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Thursday, 10 November 1983
Page: 2620


Mr HUNT(6.09) —I wish to make a final plea on behalf of the 8 per cent of people who have availed themselves of the opportunity to cast their vote between 6 o'clock and 8 o'clock. They happen to be people of various religious faiths but, in my own electorate they happen to be people living in very remote parts of New South Wales. On wet polling days, for instance, it often takes them up to half a day to get to the polling place.


Mr Robert Brown —Come on, Ralph. There is no one who takes half a day.


Mr HUNT —The honourable member does not understand this. I ask him, please, to let me make a plea for my people. He made a plea for his electors in Hunter. I listened with great intensity to the problems of his people.


Mr Robert Brown —I know you did.


Mr HUNT —I ask him to listen with some respect to the problems of my people- people who I have some feeling for, people who live in isolation. They do not have television reception and barely are able to receive radio broadcasts. They educate their children by using the Flying Doctor Service communication system and so on. These people are living hundreds of miles from a polling place. The trend has been to close down polling places to make it easier for the polling system. I honestly believe that the Joint Select Committee on Electoral Reform endeavoured to give an opportunity to the maximum number of people to cast a valid vote on polling day. It was a genuine attempt. I am pleased that the Government has adopted the recommendations in respect of the mobile polling booths.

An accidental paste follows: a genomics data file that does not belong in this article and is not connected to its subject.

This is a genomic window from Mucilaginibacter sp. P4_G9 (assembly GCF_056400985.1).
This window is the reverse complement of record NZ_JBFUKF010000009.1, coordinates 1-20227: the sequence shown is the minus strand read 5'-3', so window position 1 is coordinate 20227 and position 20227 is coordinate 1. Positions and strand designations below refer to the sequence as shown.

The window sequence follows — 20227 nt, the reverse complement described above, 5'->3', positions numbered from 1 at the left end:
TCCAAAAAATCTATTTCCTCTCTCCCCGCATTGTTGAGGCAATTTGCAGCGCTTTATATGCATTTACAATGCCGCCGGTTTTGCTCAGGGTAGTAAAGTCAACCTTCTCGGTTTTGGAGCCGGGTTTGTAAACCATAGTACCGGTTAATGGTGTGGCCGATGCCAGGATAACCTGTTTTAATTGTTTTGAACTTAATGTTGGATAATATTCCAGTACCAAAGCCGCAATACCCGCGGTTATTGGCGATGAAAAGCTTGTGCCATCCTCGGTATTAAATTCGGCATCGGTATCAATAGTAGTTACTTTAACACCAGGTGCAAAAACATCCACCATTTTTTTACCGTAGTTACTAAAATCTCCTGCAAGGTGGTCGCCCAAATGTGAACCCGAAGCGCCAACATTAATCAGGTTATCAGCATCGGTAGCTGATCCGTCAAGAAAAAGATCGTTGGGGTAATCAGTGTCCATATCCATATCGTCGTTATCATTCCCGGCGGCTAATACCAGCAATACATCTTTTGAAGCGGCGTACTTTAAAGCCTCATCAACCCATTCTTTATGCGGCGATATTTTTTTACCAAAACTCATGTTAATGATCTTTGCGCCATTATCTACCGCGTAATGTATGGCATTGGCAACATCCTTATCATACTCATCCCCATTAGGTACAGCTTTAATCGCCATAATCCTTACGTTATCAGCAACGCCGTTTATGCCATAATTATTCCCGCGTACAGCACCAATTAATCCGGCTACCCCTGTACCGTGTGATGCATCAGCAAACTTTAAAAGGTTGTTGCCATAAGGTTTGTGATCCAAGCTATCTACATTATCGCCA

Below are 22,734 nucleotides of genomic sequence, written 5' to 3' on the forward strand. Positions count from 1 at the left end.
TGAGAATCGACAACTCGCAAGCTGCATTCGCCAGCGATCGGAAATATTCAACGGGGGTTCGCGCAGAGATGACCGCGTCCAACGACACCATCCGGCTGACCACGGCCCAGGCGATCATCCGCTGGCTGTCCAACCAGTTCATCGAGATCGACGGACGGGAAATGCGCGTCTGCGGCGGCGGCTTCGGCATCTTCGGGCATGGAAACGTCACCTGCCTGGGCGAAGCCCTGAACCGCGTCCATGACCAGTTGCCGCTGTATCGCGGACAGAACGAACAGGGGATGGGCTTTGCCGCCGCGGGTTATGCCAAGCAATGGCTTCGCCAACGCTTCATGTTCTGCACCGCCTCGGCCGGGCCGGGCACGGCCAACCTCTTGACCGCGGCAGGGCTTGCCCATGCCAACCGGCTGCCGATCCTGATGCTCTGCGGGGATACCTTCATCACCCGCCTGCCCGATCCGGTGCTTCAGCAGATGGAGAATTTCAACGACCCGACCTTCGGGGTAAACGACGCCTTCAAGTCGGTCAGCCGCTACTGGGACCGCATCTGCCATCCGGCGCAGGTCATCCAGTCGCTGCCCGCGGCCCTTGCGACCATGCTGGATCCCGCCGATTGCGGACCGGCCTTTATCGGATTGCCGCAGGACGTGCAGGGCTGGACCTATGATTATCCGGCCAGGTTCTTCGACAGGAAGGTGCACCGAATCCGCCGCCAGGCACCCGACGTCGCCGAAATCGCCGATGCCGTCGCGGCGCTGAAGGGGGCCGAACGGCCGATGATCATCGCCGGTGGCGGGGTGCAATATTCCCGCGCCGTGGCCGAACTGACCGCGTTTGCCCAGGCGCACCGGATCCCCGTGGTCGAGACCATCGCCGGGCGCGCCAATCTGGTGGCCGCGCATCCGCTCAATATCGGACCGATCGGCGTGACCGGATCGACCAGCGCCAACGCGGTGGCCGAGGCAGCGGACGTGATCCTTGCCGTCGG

So much has been done in this legislation to make it easier for itinerants, Aboriginal people and other people to cast a vote. It is all very well to say: ' Yes, we will have a roll for those people who want a postal vote. We will do that'. But not everybody in these remote areas will use a postal vote. These people have relied on going from their place of residence to the polling place on polling day. Believe you me, on wet days or in flood times it takes them up to a day to go from A to B. This represents a small number of people, it will not make or break any political party. But I believe, as one who represents a very isolated electorate, that it was a great mistake not to maintain the hours of 8 a.m. to 8 p.m. Other people have argued the case of the Seventh Day Adventists, as the honourable member for Dundas (Mr Ruddock) has done, and people of the Jewish faith. But I would not be doing my duty if I did not register a protest in this chamber on behalf of the people who live in remote situations.